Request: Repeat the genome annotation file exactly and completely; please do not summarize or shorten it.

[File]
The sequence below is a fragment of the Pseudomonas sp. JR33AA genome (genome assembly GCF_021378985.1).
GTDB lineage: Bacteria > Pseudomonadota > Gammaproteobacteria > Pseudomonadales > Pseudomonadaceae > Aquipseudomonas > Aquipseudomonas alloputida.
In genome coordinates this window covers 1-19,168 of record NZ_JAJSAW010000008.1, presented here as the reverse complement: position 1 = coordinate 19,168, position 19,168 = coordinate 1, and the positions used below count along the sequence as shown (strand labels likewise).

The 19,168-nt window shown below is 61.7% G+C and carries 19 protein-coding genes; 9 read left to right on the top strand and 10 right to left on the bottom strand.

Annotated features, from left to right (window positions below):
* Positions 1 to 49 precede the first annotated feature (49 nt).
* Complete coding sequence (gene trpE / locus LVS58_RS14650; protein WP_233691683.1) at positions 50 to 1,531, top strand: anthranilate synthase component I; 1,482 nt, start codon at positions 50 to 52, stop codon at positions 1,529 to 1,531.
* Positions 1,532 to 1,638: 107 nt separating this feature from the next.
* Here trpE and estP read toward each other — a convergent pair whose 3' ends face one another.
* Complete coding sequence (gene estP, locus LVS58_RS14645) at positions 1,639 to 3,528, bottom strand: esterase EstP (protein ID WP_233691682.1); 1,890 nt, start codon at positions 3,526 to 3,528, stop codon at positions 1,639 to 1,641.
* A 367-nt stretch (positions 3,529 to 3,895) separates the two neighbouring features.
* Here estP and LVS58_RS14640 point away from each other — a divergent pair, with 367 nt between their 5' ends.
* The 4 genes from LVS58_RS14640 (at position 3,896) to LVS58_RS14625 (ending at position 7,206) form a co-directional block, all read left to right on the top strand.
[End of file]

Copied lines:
The sequence below is a fragment of the Pseudomonas sp. JR33AA genome (genome assembly GCF_021378985.1).
GTDB lineage: Bacteria > Pseudomonadota > Gammaproteobacteria > Pseudomonadales > Pseudomonadaceae > Aquipseudomonas > Aquipseudomonas alloputida.
In genome coordinates this window covers 1-19,168 of record NZ_JAJSAW010000008.1, presented here as the reverse complement: position 1 = coordinate 19,168, position 19,168 = coordinate 1, and the positions used below count along the sequence as shown (strand labels likewise).

The 19,168-nt window shown below is 61.7% G+C and carries 19 protein-coding genes; 9 read left to right on the top strand and 10 right to left on the bottom strand.

Annotated features, from left to right (window positions below):
* Positions 1 to 49 precede the first annotated feature (49 nt).
* Complete coding sequence (gene trpE / locus LVS58_RS14650; protein WP_233691683.1) at positions 50 to 1,531, top strand: anthranilate synthase component I; 1,482 nt, start codon at positions 50 to 52, stop codon at positions 1,529 to 1,531.
* Positions 1,532 to 1,638: 107 nt separating this feature from the next.
* Here trpE and estP read toward each other — a convergent pair whose 3' ends face one another.
* Complete coding sequence (gene estP, locus LVS58_RS14645) at positions 1,639 to 3,528, bottom strand: esterase EstP (protein ID WP_233691682.1); 1,890 nt, start codon at positions 3,526 to 3,528, stop codon at positions 1,639 to 1,641.
* A 367-nt stretch (positions 3,529 to 3,895) separates the two neighbouring features.
* Here estP and LVS58_RS14640 point away from each other — a divergent pair, with 367 nt between their 5' ends.
* The 4 genes from LVS58_RS14640 (at position 3,896) to LVS58_RS14625 (ending at position 7,206) form a co-directional block, all read left to right on the top strand.